MAKE ROOM FOR MIDDLE-INCOME HOUSING
We have a serious shortfall in housing. Our total population is expected to rise by another million by 2030. The vacancy rate has stayed below 5% since it was first recorded in the 1960s. And half of New Yorkers pay more than 30% of their income on housing. The costs of construction and the regulatory processes are extremely high in New York City, and property owners are paying as much as 30-36% of gross income in taxes. When the tax exemption expires in many of the properties in the 80/20 Housing Program, property owners will likely convert to condos since they can no longer maintain the rentals as low-income housing.
We propose to create a new tax exemption program that addresses the City’s affordable middle-income housing needs. We propose implementing a new housing program for families making 80% of the average median income (AMI) or higher. Currently, the 80/20 Housing Program offers affordable housing to families living in the 40-50% AMI range, but we need to broaden our definition of affordability. Higher AMI for some units should be permitted in exchange for a greater percentage of affordable units, as done in Williamsburg.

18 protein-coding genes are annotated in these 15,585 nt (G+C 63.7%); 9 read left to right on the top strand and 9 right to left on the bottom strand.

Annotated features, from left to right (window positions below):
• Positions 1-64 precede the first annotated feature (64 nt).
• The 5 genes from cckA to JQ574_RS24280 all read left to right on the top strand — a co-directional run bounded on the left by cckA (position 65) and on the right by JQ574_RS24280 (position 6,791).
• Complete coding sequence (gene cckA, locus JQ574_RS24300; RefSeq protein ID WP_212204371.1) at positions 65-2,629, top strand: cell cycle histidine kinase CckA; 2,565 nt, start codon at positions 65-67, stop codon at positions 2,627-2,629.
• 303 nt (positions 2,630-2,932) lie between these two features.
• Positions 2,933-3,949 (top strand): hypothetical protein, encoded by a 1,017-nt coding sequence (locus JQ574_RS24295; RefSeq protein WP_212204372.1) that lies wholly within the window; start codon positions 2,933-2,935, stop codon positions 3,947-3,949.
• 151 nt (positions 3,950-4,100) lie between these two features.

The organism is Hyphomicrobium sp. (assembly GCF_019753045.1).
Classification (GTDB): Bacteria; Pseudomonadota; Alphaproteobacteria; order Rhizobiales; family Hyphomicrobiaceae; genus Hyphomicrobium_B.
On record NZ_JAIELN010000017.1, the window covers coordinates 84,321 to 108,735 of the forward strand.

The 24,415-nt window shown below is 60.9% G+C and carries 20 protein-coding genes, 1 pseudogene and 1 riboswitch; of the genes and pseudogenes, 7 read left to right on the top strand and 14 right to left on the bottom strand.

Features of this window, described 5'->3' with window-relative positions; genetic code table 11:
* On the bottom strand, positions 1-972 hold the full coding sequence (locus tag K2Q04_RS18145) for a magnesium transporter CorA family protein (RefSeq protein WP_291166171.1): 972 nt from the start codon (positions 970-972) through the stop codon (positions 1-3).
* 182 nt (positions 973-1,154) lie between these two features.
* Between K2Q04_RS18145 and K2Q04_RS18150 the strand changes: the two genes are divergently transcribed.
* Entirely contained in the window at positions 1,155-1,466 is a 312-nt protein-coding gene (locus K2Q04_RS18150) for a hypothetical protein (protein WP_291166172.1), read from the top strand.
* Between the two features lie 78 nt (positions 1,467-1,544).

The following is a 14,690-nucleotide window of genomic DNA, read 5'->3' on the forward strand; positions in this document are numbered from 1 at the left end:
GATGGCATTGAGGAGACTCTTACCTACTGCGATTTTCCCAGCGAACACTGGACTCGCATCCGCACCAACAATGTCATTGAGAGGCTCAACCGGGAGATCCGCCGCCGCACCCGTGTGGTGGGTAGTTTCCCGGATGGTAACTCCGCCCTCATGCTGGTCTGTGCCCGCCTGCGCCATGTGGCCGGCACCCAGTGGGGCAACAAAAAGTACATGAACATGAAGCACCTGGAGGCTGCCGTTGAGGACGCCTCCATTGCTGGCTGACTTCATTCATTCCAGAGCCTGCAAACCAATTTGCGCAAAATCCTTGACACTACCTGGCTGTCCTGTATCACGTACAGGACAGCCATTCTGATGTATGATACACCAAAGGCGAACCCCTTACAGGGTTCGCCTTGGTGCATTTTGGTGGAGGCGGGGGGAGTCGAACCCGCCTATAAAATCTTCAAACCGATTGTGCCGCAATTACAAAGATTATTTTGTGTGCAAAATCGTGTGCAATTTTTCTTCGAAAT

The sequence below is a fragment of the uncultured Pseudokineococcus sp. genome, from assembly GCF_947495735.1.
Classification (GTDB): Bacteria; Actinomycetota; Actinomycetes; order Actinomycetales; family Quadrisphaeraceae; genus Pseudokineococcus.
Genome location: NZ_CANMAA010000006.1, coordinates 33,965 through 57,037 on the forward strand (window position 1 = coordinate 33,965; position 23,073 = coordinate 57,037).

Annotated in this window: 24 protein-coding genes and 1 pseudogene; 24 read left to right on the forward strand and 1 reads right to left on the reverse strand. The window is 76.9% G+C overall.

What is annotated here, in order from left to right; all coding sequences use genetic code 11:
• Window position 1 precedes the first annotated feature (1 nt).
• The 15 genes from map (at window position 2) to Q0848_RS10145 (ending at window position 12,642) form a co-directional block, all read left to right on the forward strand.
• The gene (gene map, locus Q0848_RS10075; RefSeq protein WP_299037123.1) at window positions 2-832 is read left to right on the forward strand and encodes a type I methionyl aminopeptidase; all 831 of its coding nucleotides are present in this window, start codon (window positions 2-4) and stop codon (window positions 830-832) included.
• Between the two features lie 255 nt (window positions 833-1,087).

Furthermore, we need to consider how to extend the 20-year tax benefit schedule. A 25-year tax benefit schedule would provide sufficient benefits to build and operate the affordable units during the exemption period. And with a fair and predictable real estate tax, perhaps capped below 25% of gross revenue, we could extend the middle-income housing benefits in perpetuity.
Steven Spinola is President of the Real Estate Board of New York, the real estate industry’s leading trade association in New York City.